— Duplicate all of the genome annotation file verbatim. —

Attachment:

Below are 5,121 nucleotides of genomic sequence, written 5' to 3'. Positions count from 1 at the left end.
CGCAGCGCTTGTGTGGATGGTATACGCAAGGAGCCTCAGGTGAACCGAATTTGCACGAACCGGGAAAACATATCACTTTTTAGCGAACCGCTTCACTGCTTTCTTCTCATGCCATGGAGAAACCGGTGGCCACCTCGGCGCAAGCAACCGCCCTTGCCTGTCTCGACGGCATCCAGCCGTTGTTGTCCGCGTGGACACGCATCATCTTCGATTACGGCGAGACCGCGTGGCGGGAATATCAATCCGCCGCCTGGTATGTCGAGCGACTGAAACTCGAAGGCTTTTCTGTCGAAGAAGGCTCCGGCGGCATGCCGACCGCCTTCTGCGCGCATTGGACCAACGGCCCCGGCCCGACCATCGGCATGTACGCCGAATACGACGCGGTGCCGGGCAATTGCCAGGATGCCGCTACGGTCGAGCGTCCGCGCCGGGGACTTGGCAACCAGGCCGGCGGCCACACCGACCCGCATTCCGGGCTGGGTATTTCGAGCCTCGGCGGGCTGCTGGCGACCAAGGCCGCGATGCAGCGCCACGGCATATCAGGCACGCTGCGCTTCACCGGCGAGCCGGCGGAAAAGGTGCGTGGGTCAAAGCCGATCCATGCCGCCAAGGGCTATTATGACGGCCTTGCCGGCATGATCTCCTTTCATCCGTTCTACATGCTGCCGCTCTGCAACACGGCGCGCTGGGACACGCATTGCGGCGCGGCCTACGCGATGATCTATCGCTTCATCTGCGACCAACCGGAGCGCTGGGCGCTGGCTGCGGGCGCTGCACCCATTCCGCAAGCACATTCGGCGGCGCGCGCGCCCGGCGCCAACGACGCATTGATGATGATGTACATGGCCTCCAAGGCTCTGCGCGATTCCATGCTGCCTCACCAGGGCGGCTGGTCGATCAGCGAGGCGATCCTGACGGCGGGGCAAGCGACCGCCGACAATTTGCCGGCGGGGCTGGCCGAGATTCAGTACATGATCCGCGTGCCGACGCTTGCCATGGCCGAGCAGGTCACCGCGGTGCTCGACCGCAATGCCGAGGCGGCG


Below are 5,121 nucleotides of genomic sequence, written 5' to 3'. Positions count from 1 at the left end.
CGCAGCGCTTGTGTGGATGGTATACGCAAGGAGCCTCAGGTGAACCGAATTTGCACGAACCGGGAAAACATATCACTTTTTAGCGAACCGCTTCACTGCTTTCTTCTCATGCCATGGAGAAACCGGTGGCCACCTCGGCGCAAGCAACCGCCCTTGCCTGTCTCGACGGCATCCAGCCGTTGTTGTCCGCGTGGACACGCATCATCTTCGATTACGGCGAGACCGCGTGGCGGGAATATCAATCCGCCGCCTGGTATGTCGAGCGACTGAAACTCGAAGGCTTTTCTGTCGAAGAAGGCTCCGGCGGCATGCCGACCGCCTTCTGCGCGCATTGGACCAACGGCCCCGGCCCGACCATCGGCATGTACGCCGAATACGACGCGGTGCCGGGCAATTGCCAGGATGCCGCTACGGTCGAGCGTCCGCGCCGGGGACTTGGCAACCAGGCCGGCGGCCACACCGACCCGCATTCCGGGCTGGGTATTTCGAGCCTCGGCGGGCTGCTGGCGACCAAGGCCGCGATGCAGCGCCACGGCATATCAGGCACGCTGCGCTTCACCGGCGAGCCGGCGGAAAAGGTGCGTGGGTCAAAGCCGATCCATGCCGCCAAGGGCTATTATGACGGCCTTGCCGGCATGATCTCCTTTCATCCGTTCTACATGCTGCCGCTCTGCAACACGGCGCGCTGGGACACGCATTGCGGCGCGGCCTACGCGATGATCTATCGCTTCATCTGCGACCAACCGGAGCGCTGGGCGCTGGCTGCGGGCGCTGCACCCATTCCGCAAGCACATTCGGCGGCGCGCGCGCCCGGCGCCAACGACGCATTGATGATGATGTACATGGCCTCCAAGGCTCTGCGCGATTCCATGCTGCCTCACCAGGGCGGCTGGTCGATCAGCGAGGCGATCCTGACGGCGGGGCAAGCGACCGCCGACAATTTGCCGGCGGGGCTGGCCGAGATTCAGTACATGATCCGCGTGCCGACGCTTGCCATGGCCGAGCAGGTCACCGCGGTGCTCGACCGCAATGCCGAGGCGGCG